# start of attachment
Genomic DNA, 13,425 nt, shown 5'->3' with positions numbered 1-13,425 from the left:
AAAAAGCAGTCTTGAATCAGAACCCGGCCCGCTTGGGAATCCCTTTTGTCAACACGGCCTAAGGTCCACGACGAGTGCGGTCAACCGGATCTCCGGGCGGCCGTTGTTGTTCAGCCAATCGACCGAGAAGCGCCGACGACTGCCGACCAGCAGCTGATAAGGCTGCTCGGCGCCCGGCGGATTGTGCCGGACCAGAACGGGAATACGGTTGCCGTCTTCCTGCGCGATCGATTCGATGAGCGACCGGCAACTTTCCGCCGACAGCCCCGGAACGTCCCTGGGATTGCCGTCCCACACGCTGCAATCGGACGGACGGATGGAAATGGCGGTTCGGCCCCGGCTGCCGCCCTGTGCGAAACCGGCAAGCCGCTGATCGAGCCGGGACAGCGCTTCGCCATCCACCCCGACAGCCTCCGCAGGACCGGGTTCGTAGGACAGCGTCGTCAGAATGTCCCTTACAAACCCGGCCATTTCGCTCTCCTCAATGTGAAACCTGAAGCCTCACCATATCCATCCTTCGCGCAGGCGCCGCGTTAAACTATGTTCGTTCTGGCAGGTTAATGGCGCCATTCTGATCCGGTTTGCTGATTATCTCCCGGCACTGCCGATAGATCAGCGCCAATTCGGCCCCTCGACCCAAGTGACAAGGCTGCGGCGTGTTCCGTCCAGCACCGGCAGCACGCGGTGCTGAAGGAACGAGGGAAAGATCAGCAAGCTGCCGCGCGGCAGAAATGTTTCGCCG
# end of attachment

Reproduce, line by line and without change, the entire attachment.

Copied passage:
Genomic DNA, 13,425 nt, shown 5'->3' with positions numbered 1-13,425 from the left:
AAAAAGCAGTCTTGAATCAGAACCCGGCCCGCTTGGGAATCCCTTTTGTCAACACGGCCTAAGGTCCACGACGAGTGCGGTCAACCGGATCTCCGGGCGGCCGTTGTTGTTCAGCCAATCGACCGAGAAGCGCCGACGACTGCCGACCAGCAGCTGATAAGGCTGCTCGGCGCCCGGCGGATTGTGCCGGACCAGAACGGGAATACGGTTGCCGTCTTCCTGCGCGATCGATTCGATGAGCGACCGGCAACTTTCCGCCGACAGCCCCGGAACGTCCCTGGGATTGCCGTCCCACACGCTGCAATCGGACGGACGGATGGAAATGGCGGTTCGGCCCCGGCTGCCGCCCTGTGCGAAACCGGCAAGCCGCTGATCGAGCCGGGACAGCGCTTCGCCATCCACCCCGACAGCCTCCGCAGGACCGGGTTCGTAGGACAGCGTCGTCAGAATGTCCCTTACAAACCCGGCCATTTCGCTCTCCTCAATGTGAAACCTGAAGCCTCACCATATCCATCCTTCGCGCAGGCGCCGCGTTAAACTATGTTCGTTCTGGCAGGTTAATGGCGCCATTCTGATCCGGTTTGCTGATTATCTCCCGGCACTGCCGATAGATCAGCGCCAATTCGGCCCCTCGACCCAAGTGACAAGGCTGCGGCGTGTTCCGTCCAGCACCGGCAGCACGCGGTGCTGAAGGAACGAGGGAAAGATCAGCAAGCTGCCGCGCGGCAGAAATGTTTCGCCG